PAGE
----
's began the dinner service but ended up having to secure all the galley carts and take their jumpseats due to continuous moderate turbulence for a good 10-15 minutes straight, followed by about another 45 minutes of continuous light turbulence.
Moving map view of NRT
. Overwater the entire way - gotta love it.
Again, as a follow-on to my above comments about the sporty turbulence, NRT
is the most dangerous route at NW
in terms of on-board injuries. Given how the flight path is typically right in the jetstream, dispatch tends to file the flights directly in it to get the most favorable tail-winds enroute. The only downside to this is totally unexpected and severe turbulence, often times resulting in many and sometimes major on-board injuries.
Because of that, the meal and drink services on NRT
are usually done as fast as possible so the FA
's can both take their crew rest in the bunkroom and remain seated for the remainder of cruise in case of any unexpected turbulence.
Dinner service, served all in the same course due to above mentioned reasons. Delicious chicken & spinach though!
After dinner, I tried to immediately go to sleep to at least get a few decent hours of shut-eye before we hit the ground running in Honolulu.
Daylight after waking up, cruising en route NRT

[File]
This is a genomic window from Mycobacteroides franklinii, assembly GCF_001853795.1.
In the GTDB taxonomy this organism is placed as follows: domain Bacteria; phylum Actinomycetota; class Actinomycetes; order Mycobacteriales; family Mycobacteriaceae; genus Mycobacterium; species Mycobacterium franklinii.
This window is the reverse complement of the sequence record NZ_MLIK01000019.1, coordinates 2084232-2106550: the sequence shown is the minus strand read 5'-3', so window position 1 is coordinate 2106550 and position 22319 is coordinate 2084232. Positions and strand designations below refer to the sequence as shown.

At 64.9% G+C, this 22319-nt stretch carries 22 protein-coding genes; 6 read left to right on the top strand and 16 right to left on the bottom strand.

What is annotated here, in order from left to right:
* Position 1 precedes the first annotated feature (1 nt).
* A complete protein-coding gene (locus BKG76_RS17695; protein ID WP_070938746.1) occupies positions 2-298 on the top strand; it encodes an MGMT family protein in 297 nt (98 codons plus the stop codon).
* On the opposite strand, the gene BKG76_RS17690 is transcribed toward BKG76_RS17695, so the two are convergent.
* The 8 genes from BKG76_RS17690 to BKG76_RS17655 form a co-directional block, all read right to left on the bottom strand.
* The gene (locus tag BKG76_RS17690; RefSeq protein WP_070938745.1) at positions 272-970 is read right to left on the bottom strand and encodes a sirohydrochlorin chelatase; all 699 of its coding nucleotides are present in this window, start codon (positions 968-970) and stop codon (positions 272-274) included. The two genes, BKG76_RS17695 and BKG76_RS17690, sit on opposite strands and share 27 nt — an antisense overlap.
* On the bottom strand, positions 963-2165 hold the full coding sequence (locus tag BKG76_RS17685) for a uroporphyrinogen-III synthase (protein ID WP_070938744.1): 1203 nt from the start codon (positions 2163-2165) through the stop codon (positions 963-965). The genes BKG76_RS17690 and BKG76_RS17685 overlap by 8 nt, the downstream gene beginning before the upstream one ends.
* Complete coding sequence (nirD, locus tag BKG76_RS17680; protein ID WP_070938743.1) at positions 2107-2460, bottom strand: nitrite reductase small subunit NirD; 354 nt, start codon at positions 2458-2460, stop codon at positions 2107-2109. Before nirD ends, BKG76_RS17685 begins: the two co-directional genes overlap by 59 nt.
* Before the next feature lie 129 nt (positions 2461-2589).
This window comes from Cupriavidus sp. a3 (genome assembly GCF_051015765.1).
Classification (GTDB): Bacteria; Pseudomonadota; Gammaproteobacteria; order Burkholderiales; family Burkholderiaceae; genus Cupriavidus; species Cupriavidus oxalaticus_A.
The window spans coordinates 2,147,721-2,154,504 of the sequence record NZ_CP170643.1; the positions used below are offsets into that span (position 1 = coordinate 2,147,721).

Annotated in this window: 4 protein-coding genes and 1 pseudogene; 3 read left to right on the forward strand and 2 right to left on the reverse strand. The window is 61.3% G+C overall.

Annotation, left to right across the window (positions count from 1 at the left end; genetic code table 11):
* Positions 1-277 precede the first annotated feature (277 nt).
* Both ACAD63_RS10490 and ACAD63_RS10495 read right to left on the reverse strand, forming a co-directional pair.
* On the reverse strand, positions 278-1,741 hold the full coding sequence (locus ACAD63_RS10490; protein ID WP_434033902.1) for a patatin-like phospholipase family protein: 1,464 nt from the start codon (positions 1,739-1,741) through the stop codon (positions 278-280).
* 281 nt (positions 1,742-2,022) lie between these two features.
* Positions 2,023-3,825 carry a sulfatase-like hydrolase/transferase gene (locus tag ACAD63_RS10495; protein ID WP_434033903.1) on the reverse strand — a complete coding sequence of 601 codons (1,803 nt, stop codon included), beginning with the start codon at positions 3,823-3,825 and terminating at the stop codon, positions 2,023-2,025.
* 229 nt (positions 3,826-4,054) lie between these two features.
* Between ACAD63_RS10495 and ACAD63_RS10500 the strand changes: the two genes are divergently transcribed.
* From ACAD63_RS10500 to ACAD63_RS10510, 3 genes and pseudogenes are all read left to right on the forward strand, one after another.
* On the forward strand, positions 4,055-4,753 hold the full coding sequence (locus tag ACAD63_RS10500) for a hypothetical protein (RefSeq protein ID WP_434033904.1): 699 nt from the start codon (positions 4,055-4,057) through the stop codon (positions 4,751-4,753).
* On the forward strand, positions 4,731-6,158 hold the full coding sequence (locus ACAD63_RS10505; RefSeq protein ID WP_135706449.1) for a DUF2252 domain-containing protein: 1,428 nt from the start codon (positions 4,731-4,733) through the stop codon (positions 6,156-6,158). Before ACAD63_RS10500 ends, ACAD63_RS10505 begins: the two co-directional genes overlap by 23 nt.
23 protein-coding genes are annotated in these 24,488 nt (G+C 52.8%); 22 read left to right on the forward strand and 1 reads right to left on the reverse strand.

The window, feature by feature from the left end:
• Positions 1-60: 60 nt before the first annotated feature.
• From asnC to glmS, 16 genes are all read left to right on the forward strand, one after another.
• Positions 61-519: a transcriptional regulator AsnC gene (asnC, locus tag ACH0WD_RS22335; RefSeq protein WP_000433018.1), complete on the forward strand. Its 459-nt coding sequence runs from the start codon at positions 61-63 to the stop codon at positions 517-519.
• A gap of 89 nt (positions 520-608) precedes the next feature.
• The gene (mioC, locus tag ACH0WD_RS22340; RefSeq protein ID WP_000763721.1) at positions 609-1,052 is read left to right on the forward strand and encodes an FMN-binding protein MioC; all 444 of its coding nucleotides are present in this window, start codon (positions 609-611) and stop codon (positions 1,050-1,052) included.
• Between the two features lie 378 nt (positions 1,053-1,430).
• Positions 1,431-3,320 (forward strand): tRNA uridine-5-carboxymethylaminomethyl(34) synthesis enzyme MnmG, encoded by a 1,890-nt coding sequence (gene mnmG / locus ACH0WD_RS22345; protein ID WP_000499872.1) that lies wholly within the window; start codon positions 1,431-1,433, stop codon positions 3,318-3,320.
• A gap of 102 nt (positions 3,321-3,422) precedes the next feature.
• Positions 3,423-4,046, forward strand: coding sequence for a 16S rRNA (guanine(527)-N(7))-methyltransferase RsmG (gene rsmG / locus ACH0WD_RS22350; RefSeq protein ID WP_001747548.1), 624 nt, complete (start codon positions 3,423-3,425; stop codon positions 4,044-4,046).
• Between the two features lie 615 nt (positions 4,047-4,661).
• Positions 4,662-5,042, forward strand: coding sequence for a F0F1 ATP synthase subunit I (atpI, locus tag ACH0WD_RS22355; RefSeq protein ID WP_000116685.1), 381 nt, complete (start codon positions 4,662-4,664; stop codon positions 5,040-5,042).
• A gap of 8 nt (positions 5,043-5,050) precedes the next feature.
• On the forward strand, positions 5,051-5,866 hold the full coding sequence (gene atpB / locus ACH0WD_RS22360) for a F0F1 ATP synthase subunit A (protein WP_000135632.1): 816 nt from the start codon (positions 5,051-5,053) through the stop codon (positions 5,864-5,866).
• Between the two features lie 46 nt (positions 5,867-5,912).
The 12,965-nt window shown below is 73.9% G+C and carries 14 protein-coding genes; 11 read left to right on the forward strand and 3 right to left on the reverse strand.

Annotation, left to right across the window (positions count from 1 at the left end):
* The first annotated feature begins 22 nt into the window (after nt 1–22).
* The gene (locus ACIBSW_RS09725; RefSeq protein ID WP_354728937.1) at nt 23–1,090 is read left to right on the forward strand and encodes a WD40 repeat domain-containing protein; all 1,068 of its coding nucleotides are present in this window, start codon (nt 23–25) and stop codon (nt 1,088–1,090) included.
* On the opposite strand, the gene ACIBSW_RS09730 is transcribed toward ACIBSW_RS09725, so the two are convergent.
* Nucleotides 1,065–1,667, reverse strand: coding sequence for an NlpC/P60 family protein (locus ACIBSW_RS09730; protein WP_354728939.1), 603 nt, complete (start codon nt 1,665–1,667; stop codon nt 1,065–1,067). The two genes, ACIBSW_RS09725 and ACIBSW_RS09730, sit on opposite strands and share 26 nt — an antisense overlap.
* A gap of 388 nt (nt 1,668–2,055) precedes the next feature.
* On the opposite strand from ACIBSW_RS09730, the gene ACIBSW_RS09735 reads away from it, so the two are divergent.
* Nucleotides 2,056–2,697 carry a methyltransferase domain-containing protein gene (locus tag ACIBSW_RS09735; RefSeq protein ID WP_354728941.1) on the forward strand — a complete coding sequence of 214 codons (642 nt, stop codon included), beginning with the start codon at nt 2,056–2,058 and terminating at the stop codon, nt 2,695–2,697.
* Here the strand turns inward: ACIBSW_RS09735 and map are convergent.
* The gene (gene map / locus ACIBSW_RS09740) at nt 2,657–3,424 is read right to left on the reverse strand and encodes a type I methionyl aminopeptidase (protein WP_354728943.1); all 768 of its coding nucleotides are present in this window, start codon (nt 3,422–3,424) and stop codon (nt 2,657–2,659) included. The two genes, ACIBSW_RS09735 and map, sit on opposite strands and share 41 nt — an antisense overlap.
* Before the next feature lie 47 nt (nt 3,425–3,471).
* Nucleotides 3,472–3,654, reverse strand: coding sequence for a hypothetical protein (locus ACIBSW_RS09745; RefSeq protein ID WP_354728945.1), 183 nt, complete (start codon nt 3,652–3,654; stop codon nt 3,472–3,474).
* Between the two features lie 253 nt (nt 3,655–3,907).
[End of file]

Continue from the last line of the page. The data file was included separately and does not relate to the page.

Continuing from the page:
Approx 1.5 hours out from HNL
Given the shortness of the flight, only 7:10 blocktime, the arrival meal was only a cold fruit plate with bread and juice.
Arrival breakfast/snack service
I finished breakfast pretty fast so I spent the rest of the time listening to some of the audio-on-demand. The new Delta playlists I'm not so much a fan of, as opposed to the old NW
system of allowing you to create your own playlists.
Maneuvering around on approach into HNL
. As I was on the JK
window side I wasn't able to see much, unfortunately, as the AB
side is lot better for the HNL
approach when landing to the east
All went well on the NRT
, no complaints at all really. The customs officer was a bit perplexed when my answer to the question "how long were you out of the country" was "only a few hours". After the explanation she found it pretty funny though and I didn't have any further hold up, despite HNL
customs being notorious for interrogations and bag searches at the drop of a pin.
Beyond that, the rest of the HNL
trip was really fun. My trips to HNL
have always been really short - I'd love to be able to stay 4 or 5 nights some time.
My A330 for the flight HNL
, ship# 3306 (N806NW)
As per a new Delta policy, the HNL
flights now offer free hot meals in Y. I was skeptical of them having actually enacted this policy so I made sure to bring money for BOB anyway but... sure enough... there was a free hot dinner service on board. It wasn't really a half-assed dinner either, it was up to international Y dinner service standards. Quite good, I have to say!!
Menu from ATL
and brand new Delta 747-400 safety card
In a quick self-gloss moment, I was ecstatic to come across that 747-400 card. At present, only one of the sixteen 747-400's in the NW
/DL fleet carry the DL
cards, the other fifteen carry the NW
Anyhow, thanks for reading and any comments/feedback appreciated!!